Saturday, January 10, 2015

Practical Reverse Engineering p. 36 #11

Question number 11 on page 36 of Practical Reverse Engineering is as follows:

Read the Virtual Memory chapter in Intel Software Developer Manual, Volume 3 and AMD64 Architecture Programmer’s Manual, Volume 2: System Programming. Perform a few virtual address to physical address translations yourself and verify the result with a kernel debugger. Explain how data execution prevention (DEP) works.

Converting Virtual to Physical Memory

To convert a virtual address to its physical address you must obtain the page frame number of the directory base. You add the offset to the beginning of the page address.

You can do this with a kernel debugger with the following commands. Here is an example starting with virtual address 0x00a03ffd:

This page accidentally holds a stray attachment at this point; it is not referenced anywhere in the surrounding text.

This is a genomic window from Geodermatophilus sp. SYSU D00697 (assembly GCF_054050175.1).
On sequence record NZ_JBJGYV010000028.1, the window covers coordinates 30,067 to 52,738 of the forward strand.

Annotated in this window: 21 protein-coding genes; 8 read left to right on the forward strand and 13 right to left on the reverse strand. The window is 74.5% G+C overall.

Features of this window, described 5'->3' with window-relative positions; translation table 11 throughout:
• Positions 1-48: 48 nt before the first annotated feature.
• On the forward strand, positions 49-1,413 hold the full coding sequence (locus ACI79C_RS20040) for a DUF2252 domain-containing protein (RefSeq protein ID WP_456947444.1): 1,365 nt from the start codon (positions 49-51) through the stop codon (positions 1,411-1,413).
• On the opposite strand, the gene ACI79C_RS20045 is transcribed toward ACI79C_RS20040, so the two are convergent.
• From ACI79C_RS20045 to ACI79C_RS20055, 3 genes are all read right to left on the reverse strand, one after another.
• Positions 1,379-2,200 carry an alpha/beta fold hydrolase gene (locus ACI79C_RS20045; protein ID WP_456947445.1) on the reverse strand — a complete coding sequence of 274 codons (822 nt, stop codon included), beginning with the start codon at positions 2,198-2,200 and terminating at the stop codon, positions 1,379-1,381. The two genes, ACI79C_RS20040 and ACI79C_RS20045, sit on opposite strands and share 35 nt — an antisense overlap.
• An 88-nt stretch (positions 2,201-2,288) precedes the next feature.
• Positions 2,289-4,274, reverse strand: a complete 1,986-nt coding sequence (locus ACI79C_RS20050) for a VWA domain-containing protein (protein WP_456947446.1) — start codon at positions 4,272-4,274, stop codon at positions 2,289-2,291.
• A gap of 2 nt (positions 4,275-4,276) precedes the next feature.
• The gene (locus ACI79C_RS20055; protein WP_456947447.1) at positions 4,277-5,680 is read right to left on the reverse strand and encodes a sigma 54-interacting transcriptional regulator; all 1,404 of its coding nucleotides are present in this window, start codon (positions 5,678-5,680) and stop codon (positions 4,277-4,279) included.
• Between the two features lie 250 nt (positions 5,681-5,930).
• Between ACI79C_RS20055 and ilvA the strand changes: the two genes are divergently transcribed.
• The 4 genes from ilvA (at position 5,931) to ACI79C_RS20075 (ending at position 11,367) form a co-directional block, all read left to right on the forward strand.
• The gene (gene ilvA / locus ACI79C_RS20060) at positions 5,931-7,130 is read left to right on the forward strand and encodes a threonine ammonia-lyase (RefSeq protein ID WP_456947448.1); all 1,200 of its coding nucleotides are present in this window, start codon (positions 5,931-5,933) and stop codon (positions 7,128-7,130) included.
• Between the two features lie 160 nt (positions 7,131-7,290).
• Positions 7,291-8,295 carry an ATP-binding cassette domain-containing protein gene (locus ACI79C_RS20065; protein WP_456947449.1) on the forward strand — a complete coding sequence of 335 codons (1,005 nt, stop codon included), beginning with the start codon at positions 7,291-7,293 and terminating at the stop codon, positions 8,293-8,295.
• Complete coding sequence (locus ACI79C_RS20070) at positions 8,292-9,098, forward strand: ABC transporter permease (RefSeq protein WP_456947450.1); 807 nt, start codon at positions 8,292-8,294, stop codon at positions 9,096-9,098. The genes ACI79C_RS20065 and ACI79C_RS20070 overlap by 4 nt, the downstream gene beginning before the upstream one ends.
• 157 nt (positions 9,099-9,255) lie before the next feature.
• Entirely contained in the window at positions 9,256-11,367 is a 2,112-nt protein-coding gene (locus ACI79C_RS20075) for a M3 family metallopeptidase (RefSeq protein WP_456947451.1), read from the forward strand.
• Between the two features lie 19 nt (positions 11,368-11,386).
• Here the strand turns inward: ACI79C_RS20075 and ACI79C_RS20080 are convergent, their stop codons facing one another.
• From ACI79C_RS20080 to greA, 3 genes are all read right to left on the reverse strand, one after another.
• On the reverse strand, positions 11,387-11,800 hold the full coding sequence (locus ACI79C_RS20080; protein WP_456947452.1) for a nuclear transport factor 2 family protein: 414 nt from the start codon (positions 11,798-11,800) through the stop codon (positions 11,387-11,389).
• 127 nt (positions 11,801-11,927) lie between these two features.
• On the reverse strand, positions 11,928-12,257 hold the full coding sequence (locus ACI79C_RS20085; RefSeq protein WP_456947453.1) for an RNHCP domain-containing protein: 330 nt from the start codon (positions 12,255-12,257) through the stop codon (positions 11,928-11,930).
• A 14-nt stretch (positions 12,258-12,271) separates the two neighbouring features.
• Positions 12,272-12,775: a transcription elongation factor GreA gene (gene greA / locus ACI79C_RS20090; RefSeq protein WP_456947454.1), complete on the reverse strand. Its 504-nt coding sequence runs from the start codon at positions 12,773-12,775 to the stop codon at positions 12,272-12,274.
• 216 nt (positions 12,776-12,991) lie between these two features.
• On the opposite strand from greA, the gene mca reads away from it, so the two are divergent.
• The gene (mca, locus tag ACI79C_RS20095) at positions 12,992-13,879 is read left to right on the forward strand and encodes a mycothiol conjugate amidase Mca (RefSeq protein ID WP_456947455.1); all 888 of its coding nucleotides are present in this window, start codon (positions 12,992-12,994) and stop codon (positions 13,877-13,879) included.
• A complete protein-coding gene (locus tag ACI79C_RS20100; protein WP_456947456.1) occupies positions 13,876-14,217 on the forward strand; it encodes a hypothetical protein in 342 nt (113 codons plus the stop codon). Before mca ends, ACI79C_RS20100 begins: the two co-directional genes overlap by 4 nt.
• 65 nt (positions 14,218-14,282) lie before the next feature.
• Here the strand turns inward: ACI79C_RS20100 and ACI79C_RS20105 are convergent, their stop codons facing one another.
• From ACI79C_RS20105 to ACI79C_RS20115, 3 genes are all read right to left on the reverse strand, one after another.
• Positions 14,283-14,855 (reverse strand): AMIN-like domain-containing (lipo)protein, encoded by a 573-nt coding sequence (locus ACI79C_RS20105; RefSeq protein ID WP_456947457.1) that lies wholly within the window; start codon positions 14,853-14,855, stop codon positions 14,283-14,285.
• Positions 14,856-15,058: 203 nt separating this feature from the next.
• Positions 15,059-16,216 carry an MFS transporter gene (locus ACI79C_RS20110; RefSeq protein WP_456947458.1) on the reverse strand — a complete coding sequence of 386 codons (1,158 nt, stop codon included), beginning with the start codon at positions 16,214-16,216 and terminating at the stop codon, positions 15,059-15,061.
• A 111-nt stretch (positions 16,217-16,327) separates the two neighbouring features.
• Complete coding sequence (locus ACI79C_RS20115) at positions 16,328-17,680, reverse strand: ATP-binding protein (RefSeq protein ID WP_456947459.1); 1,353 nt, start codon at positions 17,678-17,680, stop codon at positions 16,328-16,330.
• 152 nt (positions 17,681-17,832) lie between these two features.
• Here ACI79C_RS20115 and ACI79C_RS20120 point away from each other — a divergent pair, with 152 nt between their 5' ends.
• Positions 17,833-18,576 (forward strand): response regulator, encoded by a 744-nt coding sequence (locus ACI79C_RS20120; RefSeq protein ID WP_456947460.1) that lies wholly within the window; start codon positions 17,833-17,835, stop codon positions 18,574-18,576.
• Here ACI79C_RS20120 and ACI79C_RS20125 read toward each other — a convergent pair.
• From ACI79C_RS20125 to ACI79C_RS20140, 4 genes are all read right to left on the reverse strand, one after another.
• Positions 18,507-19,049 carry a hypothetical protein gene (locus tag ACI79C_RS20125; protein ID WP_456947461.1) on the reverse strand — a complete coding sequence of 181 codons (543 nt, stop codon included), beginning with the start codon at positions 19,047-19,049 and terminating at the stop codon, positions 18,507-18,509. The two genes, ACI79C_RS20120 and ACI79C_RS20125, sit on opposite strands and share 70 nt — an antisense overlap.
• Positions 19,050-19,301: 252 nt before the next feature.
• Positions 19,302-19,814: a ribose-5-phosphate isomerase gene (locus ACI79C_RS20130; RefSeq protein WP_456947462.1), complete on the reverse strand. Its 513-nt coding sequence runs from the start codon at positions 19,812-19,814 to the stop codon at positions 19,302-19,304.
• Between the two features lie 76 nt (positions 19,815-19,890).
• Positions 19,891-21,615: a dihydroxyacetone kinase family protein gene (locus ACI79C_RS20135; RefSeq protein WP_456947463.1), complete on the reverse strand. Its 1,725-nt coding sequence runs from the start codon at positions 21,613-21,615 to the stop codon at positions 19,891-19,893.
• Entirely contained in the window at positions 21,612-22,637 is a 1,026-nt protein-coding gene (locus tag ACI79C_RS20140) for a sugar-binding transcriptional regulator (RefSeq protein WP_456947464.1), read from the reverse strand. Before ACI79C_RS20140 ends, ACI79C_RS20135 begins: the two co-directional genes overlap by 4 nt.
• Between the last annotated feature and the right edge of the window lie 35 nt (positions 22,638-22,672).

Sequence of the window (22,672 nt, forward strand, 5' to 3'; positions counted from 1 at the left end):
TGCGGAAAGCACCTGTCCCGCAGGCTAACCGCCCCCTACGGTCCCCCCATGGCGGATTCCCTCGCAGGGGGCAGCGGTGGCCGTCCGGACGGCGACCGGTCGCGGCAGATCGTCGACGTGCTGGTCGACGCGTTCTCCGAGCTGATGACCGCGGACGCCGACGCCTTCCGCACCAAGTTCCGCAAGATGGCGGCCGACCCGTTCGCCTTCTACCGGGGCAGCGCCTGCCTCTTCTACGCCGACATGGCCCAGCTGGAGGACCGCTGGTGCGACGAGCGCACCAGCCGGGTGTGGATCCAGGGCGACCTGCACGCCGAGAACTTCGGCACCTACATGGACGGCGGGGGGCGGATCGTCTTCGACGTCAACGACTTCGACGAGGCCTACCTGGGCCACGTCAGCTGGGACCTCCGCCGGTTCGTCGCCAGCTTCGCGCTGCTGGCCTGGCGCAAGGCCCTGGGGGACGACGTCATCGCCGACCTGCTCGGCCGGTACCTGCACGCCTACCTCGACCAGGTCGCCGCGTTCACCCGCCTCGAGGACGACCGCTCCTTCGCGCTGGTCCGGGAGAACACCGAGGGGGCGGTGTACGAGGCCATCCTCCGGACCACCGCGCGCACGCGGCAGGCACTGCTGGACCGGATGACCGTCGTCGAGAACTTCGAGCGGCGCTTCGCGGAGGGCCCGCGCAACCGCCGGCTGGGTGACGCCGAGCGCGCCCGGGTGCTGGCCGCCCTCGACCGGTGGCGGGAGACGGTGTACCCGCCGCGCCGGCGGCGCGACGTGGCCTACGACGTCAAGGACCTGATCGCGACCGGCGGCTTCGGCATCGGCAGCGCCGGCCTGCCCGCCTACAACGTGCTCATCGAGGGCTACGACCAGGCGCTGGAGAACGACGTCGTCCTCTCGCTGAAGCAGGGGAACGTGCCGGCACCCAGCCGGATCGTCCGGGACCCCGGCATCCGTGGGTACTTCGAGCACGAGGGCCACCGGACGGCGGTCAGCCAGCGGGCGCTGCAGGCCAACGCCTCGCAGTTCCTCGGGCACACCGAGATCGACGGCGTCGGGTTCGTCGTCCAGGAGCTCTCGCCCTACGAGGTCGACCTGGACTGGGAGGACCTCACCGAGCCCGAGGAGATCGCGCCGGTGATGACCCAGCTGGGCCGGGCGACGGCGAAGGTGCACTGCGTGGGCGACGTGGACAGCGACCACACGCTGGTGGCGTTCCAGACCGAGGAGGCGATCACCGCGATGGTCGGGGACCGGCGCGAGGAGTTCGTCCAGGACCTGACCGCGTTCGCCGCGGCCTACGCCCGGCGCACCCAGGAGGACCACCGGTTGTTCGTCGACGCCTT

kd> !process 0 0
PROCESS ffadc791 SessionId: 0 Cid: 09ad Peb: 9afcf000 ParentCid: 0394
DirBase: 08cb1000 ObjectTable: 5b74db90 TableSize: 8.
Image: test.exe

kd> !vtop 8cb1 a03ffd
Pdi 0 Pti a03
00a03ffd 07a2f000 pfn(07a2f)

Add the offset to the base, 0x07a2f000 + 0xffd = 0x07a2fffd. So virtual address 0x00a03ffd in this process points to physical address 0x07a2fffd.

Data Execution Prevention

Hardware DEP works by enabling the NX/XD/XN-bit in the CPU (depending on architecture). This allows the operating system to mark pages of memory as non-executable. There is an "executable" flag in a memory segment's page table entry (page descriptor) that allows you to modify this setting.

If the instruction pointer moves to an area marked as DEP, the processor faults and execution is passed to a given handler. A DEP access violation in kernel mode on Windows will result in an error 0xFC: ATTEMPTED_EXECUTE_OF_NOEXECUTE_MEMORY.

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